Hospitals Keep on Building in Silicon Valley

April 3rd, 2009

By Cathy Weselby — Silicon Valley/San Jose Business Journal,

Silicon Valley is showing little evidence of the slowdown in hospital construction reported in other parts of the Golden State. With the exception of Sutter Health’s plan for a hospital in San Carlos, millions of dollars in projects are going full-steam ahead.

A California Hospital Association study shows 41 percent of the state’s hospitals have halted planned construction or major equipment purchases. One-fourth reportedly have been unable to secure financing for projects.

Local hospital officials say that while they remain mindful of the current fundraising climate, they are pressing ahead with many of their plans.

The push for seismic upgrades is driving construction projects at El Camino Hospital and Stanford Hospital & Clinics, while the need to expand with the growing community in East San Jose is the impetus for the new patient wing at Regional Medical Center of San Jose.

Stanford Hospital & Clinics has the largest expansion project, with plans for a new 600-bed hospital that meets seismic safety standards and an expanded emergency department at a cost of $2.5 billion. The hospital expansion in Palo Alto has become embroiled in debate, along with plans to expand Stanford Shopping Center and Lucile Packard Children’s Hospital, over concerns that the projects will increase traffic and the need for municipal services.

“The city has a lengthy list of items that they would like to get in relation to this process that have nothing to do with health care,” said Shelley Hebert, executive director for public affairs at Stanford Hospital. “We hope that the council and the community will recognize that health care is what’s at stake.

Hebert said the existing emergency room was built for less than half the patient volume it currently processes. The new plans call for tripling the size of the emergency department.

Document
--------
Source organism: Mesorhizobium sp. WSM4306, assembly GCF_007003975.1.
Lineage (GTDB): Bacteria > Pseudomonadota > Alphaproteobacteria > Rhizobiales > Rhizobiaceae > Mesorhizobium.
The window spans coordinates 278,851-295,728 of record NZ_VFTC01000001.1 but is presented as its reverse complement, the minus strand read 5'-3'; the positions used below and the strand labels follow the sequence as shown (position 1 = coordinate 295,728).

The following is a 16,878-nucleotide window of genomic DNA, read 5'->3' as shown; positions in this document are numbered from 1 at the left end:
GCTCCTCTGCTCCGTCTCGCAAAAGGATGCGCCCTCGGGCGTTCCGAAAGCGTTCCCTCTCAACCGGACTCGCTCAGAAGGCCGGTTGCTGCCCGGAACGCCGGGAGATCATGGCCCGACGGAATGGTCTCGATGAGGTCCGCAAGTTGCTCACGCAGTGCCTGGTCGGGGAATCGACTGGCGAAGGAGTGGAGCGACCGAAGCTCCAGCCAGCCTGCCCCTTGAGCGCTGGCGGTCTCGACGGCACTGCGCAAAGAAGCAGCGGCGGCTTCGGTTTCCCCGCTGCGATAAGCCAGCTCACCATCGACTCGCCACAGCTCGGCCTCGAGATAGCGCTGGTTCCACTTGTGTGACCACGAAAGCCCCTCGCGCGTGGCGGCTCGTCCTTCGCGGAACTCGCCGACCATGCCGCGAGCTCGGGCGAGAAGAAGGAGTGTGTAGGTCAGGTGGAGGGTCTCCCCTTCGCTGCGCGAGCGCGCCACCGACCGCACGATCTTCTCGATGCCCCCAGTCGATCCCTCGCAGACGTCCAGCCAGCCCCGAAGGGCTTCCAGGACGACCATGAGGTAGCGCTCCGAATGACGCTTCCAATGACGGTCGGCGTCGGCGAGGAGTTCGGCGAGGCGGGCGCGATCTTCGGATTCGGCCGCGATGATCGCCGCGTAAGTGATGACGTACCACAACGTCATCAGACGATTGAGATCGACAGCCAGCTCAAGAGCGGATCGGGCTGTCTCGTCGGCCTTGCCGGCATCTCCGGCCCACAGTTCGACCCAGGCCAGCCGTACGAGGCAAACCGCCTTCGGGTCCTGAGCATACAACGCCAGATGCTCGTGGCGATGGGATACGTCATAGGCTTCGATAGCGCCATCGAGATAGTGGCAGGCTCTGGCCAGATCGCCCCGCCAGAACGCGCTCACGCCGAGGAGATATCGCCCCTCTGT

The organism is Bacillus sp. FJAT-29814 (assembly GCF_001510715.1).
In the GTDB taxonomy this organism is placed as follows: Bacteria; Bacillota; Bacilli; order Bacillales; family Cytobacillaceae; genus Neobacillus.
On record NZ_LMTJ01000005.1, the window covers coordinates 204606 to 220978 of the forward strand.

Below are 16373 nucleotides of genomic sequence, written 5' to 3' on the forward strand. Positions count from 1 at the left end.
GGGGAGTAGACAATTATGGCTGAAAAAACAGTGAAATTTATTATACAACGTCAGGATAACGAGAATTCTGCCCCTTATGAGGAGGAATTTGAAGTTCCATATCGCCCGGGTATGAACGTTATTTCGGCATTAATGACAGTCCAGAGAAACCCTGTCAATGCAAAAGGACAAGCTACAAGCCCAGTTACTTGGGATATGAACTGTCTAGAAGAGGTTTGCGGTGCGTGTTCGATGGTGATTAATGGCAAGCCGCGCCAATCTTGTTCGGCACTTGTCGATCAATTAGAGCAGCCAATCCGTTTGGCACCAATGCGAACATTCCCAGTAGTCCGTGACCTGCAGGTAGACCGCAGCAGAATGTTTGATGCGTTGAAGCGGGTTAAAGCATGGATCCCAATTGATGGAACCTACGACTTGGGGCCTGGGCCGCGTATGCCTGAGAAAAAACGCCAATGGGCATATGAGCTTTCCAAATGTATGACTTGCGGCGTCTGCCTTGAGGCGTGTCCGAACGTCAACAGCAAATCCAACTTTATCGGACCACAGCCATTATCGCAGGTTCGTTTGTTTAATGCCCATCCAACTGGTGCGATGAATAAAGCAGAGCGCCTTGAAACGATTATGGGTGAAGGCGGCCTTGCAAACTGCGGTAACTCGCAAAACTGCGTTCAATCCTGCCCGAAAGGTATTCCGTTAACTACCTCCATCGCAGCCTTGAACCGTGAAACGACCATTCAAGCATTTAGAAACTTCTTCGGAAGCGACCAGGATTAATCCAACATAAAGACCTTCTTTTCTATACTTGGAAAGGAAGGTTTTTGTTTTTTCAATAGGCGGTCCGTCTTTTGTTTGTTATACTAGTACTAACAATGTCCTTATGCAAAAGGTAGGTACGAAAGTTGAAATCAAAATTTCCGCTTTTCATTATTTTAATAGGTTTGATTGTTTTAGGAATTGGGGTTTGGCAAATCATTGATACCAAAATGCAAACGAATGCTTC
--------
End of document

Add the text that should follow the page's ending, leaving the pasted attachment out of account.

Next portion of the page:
“People should be as concerned about gridlock inside the hospital as they are outside the hospital,” Hebert said.

El Camino Hospital will unveil its new seismically compliant 300-bed hospital this fall. Construction on the $480 million project is 90 percent complete, according to hospital spokeswoman Judy Twitchell.

The project is funded by a combination of voter-approved general obligation bonds, revenue bonds, philanthropic contributions and the hospital’s cash reserves.

Twitchell said the hospital’s board has not put any projects on hold because of economic conditions, and last month it approved the purchase of an Accuray CyberKnife, a device that allows noninvasive removal of tumors, at a cost of $11 million.

The Mountain View-based hospital recently purchased Community Hospital Los Gatos, and with that acquisition comes the added expense of a new IT system at $6 million and estimated seismic retrofit costs at about $22 million.

San Jose hospitals continue to expand

At Regional Medical Center of San Jose, steel girders are in place for the new two-story patient wing. Regional Medical CEO Bill Gilbert said the $47 million wing would have 33 acute care beds on the first floor, with the second floor shelled for future expansion.